Our guide to Python
Jane McGuire

Our guide to Python

First published date February 12 2016 Amended date February 12 2016

Despite being named after the famous British comedy group, Monty Python, this coding language is no joke. All puns aside, if you are looking to learn how to code, Python is a good place to start. Created in the late 1980’s, by Guido van Rossum, you probably encounter this general programming language every day (if you’ve scrolled down your Instagram feed before reading this, you already have). So why choose to go on a Python course? We’ve done some research so you don’t have to, so if you feel ready to jump into the world of coding, here’s our dummies guide to python.  


Why python?

One of the most easy to use codes around, forget brackets and symbols, Python closely resembles the English language. Python has a number of PEP 8 rules –a simple way to tell all Python users how to format their code. Although it might seem a bit overwhelming at first, the joy of Python means whether you are a complete beginner, or an experienced coder, every script you pick up and read will look the same.

Another great thing about Python is the large library already out there that supports many common programming tasks. This has been built up over decades and released to the public. What does it actually mean for you? If you need the code to connect to a web server, or read and modify files, it will already be out there for you to install and use in your own projects.


How is Python any different to other languages?

This is a good question and one that would take us a long time to answer. Python is often compared to languages such as Java, JavaScript and Perl, so to make things that little bit simpler we have outlined the main differences here.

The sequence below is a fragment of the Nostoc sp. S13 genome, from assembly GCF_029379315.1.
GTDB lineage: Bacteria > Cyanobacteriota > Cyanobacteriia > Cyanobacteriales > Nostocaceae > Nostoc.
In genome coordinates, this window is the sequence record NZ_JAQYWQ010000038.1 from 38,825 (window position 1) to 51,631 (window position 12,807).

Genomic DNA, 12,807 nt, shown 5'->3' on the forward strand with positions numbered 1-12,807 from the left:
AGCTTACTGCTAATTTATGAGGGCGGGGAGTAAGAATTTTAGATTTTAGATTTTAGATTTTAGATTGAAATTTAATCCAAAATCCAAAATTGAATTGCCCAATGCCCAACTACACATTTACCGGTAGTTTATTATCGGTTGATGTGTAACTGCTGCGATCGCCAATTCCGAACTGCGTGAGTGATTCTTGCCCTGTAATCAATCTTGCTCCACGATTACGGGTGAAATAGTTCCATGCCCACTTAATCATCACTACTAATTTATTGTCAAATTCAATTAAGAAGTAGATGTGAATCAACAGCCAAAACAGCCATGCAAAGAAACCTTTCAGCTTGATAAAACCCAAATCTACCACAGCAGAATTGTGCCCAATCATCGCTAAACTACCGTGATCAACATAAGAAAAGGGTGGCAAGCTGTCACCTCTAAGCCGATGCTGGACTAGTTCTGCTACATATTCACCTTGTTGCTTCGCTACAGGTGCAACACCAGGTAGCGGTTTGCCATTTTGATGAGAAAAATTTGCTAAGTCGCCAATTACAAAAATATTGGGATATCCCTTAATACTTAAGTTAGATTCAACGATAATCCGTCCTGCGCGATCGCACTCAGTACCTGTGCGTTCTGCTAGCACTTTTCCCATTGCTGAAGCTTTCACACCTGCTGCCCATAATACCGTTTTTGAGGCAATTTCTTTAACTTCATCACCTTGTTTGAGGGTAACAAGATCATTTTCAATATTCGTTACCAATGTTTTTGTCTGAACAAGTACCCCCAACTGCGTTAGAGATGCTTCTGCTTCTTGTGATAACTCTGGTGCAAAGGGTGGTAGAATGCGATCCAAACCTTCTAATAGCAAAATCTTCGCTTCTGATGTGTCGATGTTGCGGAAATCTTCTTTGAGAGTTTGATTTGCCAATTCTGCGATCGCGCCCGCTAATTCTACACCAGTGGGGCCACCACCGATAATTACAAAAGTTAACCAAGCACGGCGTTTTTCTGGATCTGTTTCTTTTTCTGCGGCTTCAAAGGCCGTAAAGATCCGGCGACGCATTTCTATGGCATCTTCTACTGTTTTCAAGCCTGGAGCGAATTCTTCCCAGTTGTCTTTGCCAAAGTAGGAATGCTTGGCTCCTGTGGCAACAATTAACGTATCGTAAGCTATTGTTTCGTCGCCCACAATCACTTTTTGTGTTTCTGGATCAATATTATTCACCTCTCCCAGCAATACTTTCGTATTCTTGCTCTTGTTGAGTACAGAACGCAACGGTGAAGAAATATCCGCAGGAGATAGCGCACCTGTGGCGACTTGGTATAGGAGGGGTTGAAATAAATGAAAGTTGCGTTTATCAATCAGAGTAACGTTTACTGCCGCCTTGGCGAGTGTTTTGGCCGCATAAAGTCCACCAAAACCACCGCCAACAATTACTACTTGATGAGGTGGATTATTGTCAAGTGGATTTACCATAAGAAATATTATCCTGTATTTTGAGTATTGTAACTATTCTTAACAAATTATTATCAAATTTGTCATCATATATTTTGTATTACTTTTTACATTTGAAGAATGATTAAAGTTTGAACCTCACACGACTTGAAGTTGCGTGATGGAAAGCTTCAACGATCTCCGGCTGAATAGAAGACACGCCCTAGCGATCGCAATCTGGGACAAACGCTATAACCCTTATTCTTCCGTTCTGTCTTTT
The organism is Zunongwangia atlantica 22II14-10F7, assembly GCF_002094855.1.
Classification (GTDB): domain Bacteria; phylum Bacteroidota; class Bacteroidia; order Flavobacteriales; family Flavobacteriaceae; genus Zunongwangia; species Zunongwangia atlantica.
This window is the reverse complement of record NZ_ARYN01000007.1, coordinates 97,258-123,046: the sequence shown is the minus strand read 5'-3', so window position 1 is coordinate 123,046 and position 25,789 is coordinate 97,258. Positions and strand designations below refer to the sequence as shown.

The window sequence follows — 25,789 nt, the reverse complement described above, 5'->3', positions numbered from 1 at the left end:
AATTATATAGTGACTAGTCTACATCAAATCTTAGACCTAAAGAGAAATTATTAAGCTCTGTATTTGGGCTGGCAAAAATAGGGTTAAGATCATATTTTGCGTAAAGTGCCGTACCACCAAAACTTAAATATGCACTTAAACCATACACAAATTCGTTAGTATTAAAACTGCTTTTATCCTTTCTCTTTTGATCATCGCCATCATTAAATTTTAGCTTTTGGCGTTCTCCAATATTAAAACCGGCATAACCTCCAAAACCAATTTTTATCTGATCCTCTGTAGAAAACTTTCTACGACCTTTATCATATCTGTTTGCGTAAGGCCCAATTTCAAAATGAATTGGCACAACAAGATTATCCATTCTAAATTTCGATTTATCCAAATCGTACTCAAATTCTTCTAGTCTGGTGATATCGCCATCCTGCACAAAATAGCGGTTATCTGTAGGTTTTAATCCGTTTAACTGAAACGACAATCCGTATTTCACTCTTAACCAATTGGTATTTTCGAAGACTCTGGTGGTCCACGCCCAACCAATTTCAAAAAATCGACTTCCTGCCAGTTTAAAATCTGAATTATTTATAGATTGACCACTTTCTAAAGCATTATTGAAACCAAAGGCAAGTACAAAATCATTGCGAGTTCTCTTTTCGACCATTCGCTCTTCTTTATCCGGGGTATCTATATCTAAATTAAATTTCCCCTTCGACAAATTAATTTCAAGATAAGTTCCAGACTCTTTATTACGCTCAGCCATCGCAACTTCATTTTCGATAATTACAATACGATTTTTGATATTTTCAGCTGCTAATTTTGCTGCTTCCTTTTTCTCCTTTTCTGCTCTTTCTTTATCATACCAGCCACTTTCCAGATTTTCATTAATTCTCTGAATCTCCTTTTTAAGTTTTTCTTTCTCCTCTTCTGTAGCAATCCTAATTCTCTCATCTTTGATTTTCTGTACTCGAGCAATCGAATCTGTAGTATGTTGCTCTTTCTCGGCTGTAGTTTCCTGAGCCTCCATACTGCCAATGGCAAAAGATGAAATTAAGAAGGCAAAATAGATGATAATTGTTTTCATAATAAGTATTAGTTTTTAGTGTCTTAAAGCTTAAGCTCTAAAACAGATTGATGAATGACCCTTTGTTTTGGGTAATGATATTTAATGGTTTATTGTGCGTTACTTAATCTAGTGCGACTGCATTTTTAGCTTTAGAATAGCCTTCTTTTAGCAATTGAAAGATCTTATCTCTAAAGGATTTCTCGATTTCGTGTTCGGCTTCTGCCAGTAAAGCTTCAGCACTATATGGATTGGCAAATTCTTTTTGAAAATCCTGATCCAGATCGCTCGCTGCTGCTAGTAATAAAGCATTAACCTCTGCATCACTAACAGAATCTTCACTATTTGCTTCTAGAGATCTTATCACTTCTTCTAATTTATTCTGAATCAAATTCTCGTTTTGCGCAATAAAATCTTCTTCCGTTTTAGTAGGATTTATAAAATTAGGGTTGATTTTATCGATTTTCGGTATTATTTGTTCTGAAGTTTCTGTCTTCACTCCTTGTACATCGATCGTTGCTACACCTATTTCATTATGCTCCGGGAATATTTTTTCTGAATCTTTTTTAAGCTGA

Java – although there are a lot of similarities, many programmers agree that Python is an easier language for novice programmers to get their heads around. Python programmes take much less time to develop and the syntax designed to be simple, yet Java is useful for developing applications that will run on any platform.

Java Script – the object-based subset of the two makes them pretty similar, however unlike JavaScript, Python supports larger programmes.

Perl – Python and Perl come from a similar background, yet have different philosophies. Whilst Perl emphasises support for common application-orientated task, Python focuses on common programme methodologies, and encourages programmers to write readable code.


Why do I need to go on a course?

Coding can be a tricky business when you are first getting your head around it. Like learning a second language, it is always good to have an expert on hand to help you when you get stuck. A Python course is a great place to learn from an experienced tutor, whether you are a complete beginner or an advanced coder.

Although every course will be slightly different, all of them will cover the built in functions of the programme, including keywords, symbols, colons, indentations and Python statements. A statement is a vital part of coding, which tells the computer when to execute the instructions you are writing. We can’t guarantee you will leave ready to build your own app, or design your own computer game, but you will certainly be one step closer.

As mentioned above, Python is often considered to be a good first language to learn due to its simplicity and similarity to the English language. Coding is the fastest growing industries in the world right now, so if you are thinking about adding training to your CV, you’re heading in the right direction. 

Similar Subjects

  • Basic Programming training
  • C
  • C#
  • C++
  • Coding
  • CompTIA
  • Java
  • Php
  • Python
  • Visual Basic
  • Programming
  • Browse all fun courses